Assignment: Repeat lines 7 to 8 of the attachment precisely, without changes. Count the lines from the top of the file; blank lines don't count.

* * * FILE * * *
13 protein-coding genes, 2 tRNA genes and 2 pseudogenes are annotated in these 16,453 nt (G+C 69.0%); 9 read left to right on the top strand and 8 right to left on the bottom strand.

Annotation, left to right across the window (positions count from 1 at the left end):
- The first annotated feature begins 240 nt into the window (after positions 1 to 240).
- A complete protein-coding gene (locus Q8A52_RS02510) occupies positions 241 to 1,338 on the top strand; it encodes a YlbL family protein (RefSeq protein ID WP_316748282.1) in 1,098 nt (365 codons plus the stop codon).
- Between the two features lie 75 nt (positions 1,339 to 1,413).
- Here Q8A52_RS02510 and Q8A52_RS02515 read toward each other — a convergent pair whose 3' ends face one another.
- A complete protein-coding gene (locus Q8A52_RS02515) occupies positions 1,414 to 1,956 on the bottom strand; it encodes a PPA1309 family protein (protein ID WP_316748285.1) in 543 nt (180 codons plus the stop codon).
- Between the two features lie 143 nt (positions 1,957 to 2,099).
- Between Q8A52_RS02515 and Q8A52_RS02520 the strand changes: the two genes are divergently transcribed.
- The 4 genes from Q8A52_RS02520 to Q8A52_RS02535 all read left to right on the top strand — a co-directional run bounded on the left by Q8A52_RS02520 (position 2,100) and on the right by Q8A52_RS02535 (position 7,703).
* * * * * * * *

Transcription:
- A complete protein-coding gene (locus Q8A52_RS02515) occupies positions 1,414 to 1,956 on the bottom strand; it encodes a PPA1309 family protein (protein ID WP_316748285.1) in 543 nt (180 codons plus the stop codon).
- Between the two features lie 143 nt (positions 1,957 to 2,099).